The Seekers were more of a religious society rather than an organized
religious sect per se. The Seekers developed in the late 1620's. They
rejected all forms of religion and rituals. When all forms of religion
are being questions, no religion was less stressful.
The early roots of the English Seekers may lie with the family Legatt:
Walter, Thomas, and Bartholomew Legate, all early separatists. They
were active in and around London ca. 1590's-1612.
They preached the corruption of all the established Churches, and the
need to establish a new true Church with a new group of Apostles. The
Legatt considered themselves the new Apostles of God's new uncorrupted
Church. The Legates were charged with holding Antinomian and Anabaptists beliefs.
Sometimes called the Legatine-Arians, or English Seekers, the Legate's
did not prosper long. Walter drowned; Thomas died while being held for
heresy in Newgate Prison; and, Bartholomew Legate (d. 1612)
was burned at the stake for heresy in 1612. Edward Wrightman
(d.1612) was convicted of heresy and burned at the stake with
Bartholomew Legate for holding similar views. They were probably the
last two public burnings at the stake in England for heresy.
Information on the early Seekers between 1620-1640 is rather vague. Seekers tended to remain
in the background and maintained a low profile. We are aware of some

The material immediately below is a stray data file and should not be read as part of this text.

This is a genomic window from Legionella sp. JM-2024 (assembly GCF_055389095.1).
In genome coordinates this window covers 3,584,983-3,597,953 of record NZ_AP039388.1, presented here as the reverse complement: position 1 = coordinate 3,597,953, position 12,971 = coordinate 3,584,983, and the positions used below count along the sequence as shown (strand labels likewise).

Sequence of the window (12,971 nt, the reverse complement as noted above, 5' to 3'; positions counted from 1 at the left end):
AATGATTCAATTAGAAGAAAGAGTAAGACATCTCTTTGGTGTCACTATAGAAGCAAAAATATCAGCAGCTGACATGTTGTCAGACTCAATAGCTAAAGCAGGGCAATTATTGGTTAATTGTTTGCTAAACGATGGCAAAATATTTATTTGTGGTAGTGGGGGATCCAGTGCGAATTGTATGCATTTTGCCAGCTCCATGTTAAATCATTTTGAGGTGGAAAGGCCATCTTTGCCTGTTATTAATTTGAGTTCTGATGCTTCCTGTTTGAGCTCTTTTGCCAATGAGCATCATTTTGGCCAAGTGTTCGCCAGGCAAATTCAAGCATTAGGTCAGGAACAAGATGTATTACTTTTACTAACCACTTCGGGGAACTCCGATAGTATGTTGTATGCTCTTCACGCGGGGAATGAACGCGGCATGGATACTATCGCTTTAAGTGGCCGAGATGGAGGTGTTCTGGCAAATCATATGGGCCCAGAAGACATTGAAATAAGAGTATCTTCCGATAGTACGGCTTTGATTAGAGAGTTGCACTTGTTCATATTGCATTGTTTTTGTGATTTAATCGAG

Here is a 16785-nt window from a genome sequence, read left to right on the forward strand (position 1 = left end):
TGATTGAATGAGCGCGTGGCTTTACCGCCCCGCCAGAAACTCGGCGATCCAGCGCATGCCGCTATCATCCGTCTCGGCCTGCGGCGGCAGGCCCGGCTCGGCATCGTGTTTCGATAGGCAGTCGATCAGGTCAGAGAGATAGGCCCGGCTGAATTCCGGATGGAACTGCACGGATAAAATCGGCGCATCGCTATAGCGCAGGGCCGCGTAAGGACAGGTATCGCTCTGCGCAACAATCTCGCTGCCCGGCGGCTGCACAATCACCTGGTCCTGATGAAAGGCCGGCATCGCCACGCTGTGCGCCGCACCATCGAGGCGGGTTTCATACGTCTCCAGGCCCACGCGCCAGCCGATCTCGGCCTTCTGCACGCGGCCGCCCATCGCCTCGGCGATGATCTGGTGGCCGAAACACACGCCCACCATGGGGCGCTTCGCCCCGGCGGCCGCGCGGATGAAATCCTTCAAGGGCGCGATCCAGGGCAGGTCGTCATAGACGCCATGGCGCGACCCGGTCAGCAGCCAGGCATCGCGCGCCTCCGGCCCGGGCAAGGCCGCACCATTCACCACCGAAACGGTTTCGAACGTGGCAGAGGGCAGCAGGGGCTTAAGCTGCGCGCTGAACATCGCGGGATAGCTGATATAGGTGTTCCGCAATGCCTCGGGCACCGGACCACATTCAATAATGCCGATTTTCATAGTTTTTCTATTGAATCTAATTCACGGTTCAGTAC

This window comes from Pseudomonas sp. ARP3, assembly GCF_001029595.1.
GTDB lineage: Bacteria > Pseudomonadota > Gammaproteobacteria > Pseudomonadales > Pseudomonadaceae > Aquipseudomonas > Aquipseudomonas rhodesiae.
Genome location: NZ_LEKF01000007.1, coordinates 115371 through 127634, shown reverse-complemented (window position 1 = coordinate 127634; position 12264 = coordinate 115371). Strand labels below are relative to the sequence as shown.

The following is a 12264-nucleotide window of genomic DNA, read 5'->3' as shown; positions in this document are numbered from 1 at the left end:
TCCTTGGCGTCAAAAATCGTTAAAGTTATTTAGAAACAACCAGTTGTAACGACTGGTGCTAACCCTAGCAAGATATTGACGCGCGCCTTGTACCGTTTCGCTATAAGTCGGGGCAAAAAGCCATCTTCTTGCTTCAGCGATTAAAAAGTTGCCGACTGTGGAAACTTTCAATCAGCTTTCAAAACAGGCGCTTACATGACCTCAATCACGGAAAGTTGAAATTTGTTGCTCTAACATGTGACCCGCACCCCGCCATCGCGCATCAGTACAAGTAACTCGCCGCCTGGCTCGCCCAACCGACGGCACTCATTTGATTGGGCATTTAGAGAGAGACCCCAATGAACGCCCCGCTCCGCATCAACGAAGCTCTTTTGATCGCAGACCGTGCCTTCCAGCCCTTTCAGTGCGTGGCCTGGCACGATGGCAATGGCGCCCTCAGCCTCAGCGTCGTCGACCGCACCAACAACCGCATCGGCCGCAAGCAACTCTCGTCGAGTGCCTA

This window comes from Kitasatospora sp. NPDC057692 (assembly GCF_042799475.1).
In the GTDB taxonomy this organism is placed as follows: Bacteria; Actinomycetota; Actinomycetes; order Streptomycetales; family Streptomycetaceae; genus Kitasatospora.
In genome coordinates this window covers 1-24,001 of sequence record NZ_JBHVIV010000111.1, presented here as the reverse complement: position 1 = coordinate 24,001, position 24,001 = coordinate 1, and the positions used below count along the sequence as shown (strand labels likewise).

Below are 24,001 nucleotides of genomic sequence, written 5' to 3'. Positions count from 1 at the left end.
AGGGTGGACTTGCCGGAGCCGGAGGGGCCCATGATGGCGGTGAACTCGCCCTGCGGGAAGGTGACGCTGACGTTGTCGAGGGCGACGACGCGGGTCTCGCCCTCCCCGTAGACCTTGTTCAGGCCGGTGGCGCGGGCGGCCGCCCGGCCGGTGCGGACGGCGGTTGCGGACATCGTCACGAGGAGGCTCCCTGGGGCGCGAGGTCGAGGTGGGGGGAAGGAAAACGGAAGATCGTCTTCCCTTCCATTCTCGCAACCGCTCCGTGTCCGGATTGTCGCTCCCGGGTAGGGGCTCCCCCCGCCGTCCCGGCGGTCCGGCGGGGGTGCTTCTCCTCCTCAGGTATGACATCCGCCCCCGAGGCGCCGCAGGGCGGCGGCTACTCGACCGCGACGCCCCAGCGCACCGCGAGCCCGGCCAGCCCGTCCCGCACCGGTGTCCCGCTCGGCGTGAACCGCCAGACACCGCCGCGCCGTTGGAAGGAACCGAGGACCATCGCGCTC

Seekers centers being established. From an organizational point of view
the Seekers may have existed as local chapters or assemblies.
The Seekers saw the Roman Church as having corrupted itself and all
other churches in the process. Since all churches were corrupt, only
a new "true" Church established by Christ and His new Apostles could
possess HIS grace and perform true miracles.
In anticipation of this seminal event, the Seekers would hold meetings
rather than religious services. Members would wait in silence for the
Lord to come and reveal Himself to them. They have often been referred
to as "Waiters".
Seekers respected all religions, but accepts none as authoritative.This
did not keep the Seekers from expressing their own view and opinions
in writing on other theological views of other religious sects of the
period. Seekers embraced a broad
spectrum of ideas and positions.
Individuals such as John Saltmarsh (d.1647), and William
Walwyn (1600-1680) were identified as Seekers. John
Saltmarsh's work: The Smoke in the Temple (1646) is a statement
of Seekers views and principles by a prominent Seeker.
William Erbery (1604-1654)
William Erbery (1604-1654) (or, Erbury) was considered one of the preeminent
Seekers of his day. He is credited with converting Oliver Cromwells'
daughter to a Seeker.
Seekers anticipated many of the later views of Quakerism and other
sects. The Quakers would seem to have embraced many of the Seekers tenets. Large numbers
of Seekers were converted to Quakerism. Seekers groups paid their respects
at the funeral of George Fox (1624-1691). English Seekers continued into
the 18th century.
The term "Seeker" also came into general use as a title of distinction
to describe certain selected individuals who embodied certain characteristics
of mind. Individuals given that appellation included: William
Walwyn (1600-80), Oliver Cromwell (1599-1658),
and John Milton (1608-74).
[Anon.] A Catholick answer to the Seekers request in